ebook  History of Watertown, Wisconsin







Judy Quam, a guide and former manager of the Octagon House Museum,

joins volunteers in an annual spring cleaning effort at the local landmark. 

For several days each April, workers prepare the historic home for the upcoming tourism season. 

The former home of John and Eliza Richards was built in 1854.




Octagon House Museum opens May 1st

so mark your calendar to visit us this year.

╰☆╮GREAT DEAL: Become a member of our society now

and receive two tickets for free tour of

Octagon House and grounds on the day of your choosing.


Celebrate your wedding, anniversary, corporate picnic,

or other special event at the Octagon House Museum  for inquiries.





April 23:  History Show & Tell”

Annual Membership/2018 Season Kick-Off Meeting


The Watertown Historical Society invites the community to participate in a special history “show and tell” event on Monday, April 23, starting at 7 p.m. at the Watertown Senior and Community Center, 514 S. First St.


Attendees are encouraged to bring their favorite antique or unique vintage item to talk about at the event, where rarely seen collectibles from the archives at the Octagon House Museum will also be displayed.


Residents who found antique items in the Rock River during its drawn down last summer are especially encouraged to share them at this event, said Melissa Lampe, society president.  In addition to the show and tell, the historical society will present information regarding special museum projects in 2018 and conduct its annual Board of Directors election. 


The Octagon House Museum, which is owned and operated by the society, will begin its 79 th tour season on May 1.  There is no cost to attend the history show and tell event. For more information, please call the museum at (920) 261-2796 or email


August 4:  Special presentation on Joseph E. Davies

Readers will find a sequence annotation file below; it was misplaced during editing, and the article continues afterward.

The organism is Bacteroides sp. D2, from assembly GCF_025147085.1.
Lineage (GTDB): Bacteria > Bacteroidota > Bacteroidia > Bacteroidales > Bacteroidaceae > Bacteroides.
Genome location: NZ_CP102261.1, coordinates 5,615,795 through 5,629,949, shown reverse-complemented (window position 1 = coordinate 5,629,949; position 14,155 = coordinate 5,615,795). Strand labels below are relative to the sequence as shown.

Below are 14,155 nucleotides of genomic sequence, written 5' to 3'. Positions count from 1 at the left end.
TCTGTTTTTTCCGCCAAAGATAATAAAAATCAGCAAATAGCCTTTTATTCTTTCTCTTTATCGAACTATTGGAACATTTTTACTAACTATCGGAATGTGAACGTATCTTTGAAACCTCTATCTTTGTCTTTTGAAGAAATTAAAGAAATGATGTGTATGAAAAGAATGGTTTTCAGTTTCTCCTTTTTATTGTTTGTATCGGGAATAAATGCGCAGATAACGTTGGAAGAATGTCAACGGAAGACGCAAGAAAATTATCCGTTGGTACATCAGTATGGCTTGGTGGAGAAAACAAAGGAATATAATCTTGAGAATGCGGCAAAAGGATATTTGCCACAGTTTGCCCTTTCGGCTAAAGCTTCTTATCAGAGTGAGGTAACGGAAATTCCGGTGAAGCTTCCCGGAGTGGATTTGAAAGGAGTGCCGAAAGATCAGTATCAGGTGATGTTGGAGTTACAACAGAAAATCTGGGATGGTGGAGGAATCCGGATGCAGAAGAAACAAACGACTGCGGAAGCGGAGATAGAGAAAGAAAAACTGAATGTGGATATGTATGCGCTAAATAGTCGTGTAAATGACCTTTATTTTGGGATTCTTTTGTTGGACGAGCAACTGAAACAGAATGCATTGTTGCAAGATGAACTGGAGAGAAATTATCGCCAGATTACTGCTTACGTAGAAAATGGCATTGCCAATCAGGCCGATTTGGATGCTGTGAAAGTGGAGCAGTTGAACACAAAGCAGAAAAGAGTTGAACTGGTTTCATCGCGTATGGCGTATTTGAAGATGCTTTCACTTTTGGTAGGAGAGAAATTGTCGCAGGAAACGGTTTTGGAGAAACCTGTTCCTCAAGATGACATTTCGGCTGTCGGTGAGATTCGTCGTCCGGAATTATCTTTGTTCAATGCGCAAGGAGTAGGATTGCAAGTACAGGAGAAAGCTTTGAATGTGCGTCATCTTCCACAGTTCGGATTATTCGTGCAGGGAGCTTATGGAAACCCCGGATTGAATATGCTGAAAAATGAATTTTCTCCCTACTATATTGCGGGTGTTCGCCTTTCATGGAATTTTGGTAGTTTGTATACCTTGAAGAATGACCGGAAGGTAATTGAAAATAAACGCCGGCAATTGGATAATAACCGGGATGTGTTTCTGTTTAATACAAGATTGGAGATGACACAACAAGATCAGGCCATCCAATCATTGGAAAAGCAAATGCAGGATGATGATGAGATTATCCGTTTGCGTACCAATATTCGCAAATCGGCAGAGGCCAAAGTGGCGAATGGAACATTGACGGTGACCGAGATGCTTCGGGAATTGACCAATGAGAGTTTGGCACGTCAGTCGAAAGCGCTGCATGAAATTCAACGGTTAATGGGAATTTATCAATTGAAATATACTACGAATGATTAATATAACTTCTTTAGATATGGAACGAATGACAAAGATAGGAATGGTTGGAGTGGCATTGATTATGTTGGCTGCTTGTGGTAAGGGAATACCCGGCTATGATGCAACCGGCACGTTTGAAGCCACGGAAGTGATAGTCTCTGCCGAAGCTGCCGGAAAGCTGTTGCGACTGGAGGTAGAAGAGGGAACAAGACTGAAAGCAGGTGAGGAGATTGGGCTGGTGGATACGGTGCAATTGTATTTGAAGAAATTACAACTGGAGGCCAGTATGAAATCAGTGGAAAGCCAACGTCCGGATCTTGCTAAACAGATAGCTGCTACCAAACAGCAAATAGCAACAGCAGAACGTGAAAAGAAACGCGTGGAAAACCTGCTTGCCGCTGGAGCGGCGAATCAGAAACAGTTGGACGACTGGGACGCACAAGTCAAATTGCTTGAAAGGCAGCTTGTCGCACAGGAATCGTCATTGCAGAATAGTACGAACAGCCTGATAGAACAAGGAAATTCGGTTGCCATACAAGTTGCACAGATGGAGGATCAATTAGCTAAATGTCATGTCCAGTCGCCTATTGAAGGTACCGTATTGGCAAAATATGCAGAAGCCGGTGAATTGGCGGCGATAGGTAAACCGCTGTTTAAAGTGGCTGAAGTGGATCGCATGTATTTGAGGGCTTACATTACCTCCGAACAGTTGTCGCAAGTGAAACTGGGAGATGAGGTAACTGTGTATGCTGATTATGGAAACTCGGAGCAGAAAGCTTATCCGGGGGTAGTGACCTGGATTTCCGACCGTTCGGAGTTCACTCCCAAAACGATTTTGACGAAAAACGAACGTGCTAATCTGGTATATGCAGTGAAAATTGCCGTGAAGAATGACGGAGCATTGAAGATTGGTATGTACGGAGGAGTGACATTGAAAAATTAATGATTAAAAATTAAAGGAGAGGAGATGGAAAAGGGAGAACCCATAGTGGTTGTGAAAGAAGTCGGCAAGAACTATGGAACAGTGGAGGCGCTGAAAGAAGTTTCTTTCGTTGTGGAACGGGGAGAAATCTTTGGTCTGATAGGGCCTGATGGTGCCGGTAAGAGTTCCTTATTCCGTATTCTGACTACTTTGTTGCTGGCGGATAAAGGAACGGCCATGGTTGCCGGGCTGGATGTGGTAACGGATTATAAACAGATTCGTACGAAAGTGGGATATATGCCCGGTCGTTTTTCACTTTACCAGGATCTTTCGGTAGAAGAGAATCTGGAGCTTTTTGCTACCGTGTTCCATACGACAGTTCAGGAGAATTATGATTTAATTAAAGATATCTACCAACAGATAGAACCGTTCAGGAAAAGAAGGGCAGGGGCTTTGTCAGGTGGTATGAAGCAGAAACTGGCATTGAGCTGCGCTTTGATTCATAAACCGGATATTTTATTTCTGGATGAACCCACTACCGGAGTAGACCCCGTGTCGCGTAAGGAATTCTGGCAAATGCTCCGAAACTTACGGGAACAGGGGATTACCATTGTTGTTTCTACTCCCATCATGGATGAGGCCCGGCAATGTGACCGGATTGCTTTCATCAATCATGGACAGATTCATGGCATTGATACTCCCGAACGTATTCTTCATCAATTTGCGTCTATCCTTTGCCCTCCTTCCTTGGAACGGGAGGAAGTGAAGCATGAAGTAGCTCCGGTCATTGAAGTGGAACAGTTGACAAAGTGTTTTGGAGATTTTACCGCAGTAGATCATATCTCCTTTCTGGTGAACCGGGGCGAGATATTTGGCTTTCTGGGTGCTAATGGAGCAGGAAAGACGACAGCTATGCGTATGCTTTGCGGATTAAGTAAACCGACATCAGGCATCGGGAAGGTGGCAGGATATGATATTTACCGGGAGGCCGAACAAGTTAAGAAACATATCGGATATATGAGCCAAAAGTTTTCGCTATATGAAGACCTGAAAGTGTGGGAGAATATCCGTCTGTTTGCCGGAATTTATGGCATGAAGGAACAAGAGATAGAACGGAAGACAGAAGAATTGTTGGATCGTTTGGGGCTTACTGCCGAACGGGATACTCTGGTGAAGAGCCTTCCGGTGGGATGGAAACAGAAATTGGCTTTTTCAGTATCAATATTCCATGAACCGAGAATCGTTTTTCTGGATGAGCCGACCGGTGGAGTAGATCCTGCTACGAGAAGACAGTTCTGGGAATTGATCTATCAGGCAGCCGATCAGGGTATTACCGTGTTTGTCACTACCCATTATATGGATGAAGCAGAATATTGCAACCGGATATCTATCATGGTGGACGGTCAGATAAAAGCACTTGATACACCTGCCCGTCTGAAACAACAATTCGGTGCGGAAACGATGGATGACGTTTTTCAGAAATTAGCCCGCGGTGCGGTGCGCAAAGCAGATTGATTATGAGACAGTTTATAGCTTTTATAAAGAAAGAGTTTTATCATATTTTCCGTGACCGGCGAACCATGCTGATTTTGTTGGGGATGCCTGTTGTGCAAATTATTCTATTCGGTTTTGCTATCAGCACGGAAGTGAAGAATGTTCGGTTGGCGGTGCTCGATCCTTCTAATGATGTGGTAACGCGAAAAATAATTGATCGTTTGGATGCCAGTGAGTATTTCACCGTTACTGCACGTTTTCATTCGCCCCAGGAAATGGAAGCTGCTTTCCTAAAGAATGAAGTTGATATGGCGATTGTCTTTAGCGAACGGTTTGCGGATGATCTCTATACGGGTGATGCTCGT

Saturday, August 4, 5:30 p.m., at the Towne Cinema


Free admission (popcorn and refreshments may be purchased onsite)


Presentation on the life and career of Watertown Native Joseph Davies, former Ambassador to the Soviet Union, by Mia Grosjean.


Mia Grosjean is Davies’ youngest granddaughter and has conducted scholarly research and documentation on his career and complex life from WWII and the onset of the Cold War until his death in 1958.



Davies was born in Watertown, Wisconsin to Welsh-born parents Edward and Rachel (Paynter) Davies.  He attended the University of Wisconsin Law School from 1898 to 1901, where he graduated with honors.  Upon graduation, he returned to Watertown and began a private practice.  He moved to Madison in 1907 and became chairman of the Democratic Party of Wisconsin.


Davies played an important role in ensuring that the western states and Wisconsin gave Woodrow Wilson their vote at the 1912 Democratic National Convention. Wilson made Davies head of his entire western campaign.  As a reward for being critical in winning Wilson the election, Wilson named Davies head of the Bureau of Corporations. Davies was instrumental in the formation of the Bureau's successor organization, the Federal Trade Commission, and served as its first chairman from 1915 to 1916.


President Wilson appointed Davies to serve as an economic advisor to the United States during the Paris Peace Conference following World War I.


Davies went into private legal practice in Washington D.C. Davies most famous law case was when he defended former Ford Motor Company stockholders against a $30,000,000 suit the US Treasury Department brought against them for back taxes.  Davies proved his clients did not owe the government anything but that his clients were to receive a $3,600,000 refund.  The case—which took three years to litigate (from 1924 to 1927)—brought him the largest fee in the history of the D.C. bar, $2,000,000.


Davies was appointed Ambassador to the Soviet Union by Franklin D. Roosevelt and served from 1936 to 1938. 


Davies had been asked by FDR to evaluate the strength of the Soviet Army, its government and its industry and to find out if possible which side the Russians would be on in the "coming war."


August 5:  Annual 1st Brigade Band Concert & Ice Cream Social 

On the grounds of the Octagon House


For more information, call 902-261-2796


September 8:  Octagon House Antiques & Art Show (4th annual)

On the grounds of the Octagon House


For more information, call 902-261-2796


November 24-25:  A Christmas Carol”

11 a.m. – 3 p.m.    Performances every half hour.

A four-scene play set in the Octagon House Museum




The Octagon House Museum is located at 919 Charles Street, Watertown, Wisconsin.

Also on the grounds are the first kindergarten, pioneer barn and tour center gift shop.





12-3 pm, Sat & Sun (other by appointment)


June, July & August:

12-3 pm, Every day except Tuesdays (will be open of July 4th)



12-3 pm, Sat & Sun (other by appointment)



By appointment only


Tours are fully guided every hour on the hour in an air-conditioned museum.


For more information please call the Octagon House Museum at (920) 261-2796 or check the Events page of our website,






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History of Watertown, Wisconsin